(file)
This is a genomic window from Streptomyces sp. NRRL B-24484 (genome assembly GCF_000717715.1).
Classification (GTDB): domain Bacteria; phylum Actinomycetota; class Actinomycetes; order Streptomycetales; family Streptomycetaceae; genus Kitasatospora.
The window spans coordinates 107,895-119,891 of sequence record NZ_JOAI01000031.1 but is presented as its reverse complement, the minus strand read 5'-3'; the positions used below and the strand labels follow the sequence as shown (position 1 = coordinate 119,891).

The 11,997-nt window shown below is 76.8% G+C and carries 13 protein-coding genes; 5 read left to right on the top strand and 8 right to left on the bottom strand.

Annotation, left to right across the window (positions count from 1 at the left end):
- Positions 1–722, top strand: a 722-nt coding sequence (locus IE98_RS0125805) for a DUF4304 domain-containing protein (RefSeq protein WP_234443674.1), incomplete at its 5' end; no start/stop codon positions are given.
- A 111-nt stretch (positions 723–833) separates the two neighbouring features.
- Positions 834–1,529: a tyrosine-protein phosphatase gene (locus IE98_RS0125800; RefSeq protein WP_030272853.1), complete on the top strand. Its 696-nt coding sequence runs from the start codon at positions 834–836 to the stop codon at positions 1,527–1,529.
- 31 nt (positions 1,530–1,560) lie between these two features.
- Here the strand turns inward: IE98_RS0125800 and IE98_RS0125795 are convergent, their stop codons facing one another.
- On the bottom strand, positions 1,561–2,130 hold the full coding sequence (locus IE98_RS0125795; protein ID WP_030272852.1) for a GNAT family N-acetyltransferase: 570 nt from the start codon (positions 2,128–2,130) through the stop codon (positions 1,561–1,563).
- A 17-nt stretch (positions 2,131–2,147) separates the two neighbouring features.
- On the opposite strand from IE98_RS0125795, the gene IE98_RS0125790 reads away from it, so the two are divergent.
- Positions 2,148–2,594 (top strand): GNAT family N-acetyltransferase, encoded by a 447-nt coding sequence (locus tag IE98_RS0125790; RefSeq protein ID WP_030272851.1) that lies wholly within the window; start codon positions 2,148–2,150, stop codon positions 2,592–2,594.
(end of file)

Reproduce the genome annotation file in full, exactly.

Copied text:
This is a genomic window from Streptomyces sp. NRRL B-24484 (genome assembly GCF_000717715.1).
Classification (GTDB): domain Bacteria; phylum Actinomycetota; class Actinomycetes; order Streptomycetales; family Streptomycetaceae; genus Kitasatospora.
The window spans coordinates 107,895-119,891 of sequence record NZ_JOAI01000031.1 but is presented as its reverse complement, the minus strand read 5'-3'; the positions used below and the strand labels follow the sequence as shown (position 1 = coordinate 119,891).

The 11,997-nt window shown below is 76.8% G+C and carries 13 protein-coding genes; 5 read left to right on the top strand and 8 right to left on the bottom strand.

Annotation, left to right across the window (positions count from 1 at the left end):
- Positions 1–722, top strand: a 722-nt coding sequence (locus IE98_RS0125805) for a DUF4304 domain-containing protein (RefSeq protein WP_234443674.1), incomplete at its 5' end; no start/stop codon positions are given.
- A 111-nt stretch (positions 723–833) separates the two neighbouring features.
- Positions 834–1,529: a tyrosine-protein phosphatase gene (locus IE98_RS0125800; RefSeq protein WP_030272853.1), complete on the top strand. Its 696-nt coding sequence runs from the start codon at positions 834–836 to the stop codon at positions 1,527–1,529.
- 31 nt (positions 1,530–1,560) lie between these two features.
- Here the strand turns inward: IE98_RS0125800 and IE98_RS0125795 are convergent, their stop codons facing one another.
- On the bottom strand, positions 1,561–2,130 hold the full coding sequence (locus IE98_RS0125795; protein ID WP_030272852.1) for a GNAT family N-acetyltransferase: 570 nt from the start codon (positions 2,128–2,130) through the stop codon (positions 1,561–1,563).
- A 17-nt stretch (positions 2,131–2,147) separates the two neighbouring features.
- On the opposite strand from IE98_RS0125795, the gene IE98_RS0125790 reads away from it, so the two are divergent.
- Positions 2,148–2,594 (top strand): GNAT family N-acetyltransferase, encoded by a 447-nt coding sequence (locus tag IE98_RS0125790; RefSeq protein ID WP_030272851.1) that lies wholly within the window; start codon positions 2,148–2,150, stop codon positions 2,592–2,594.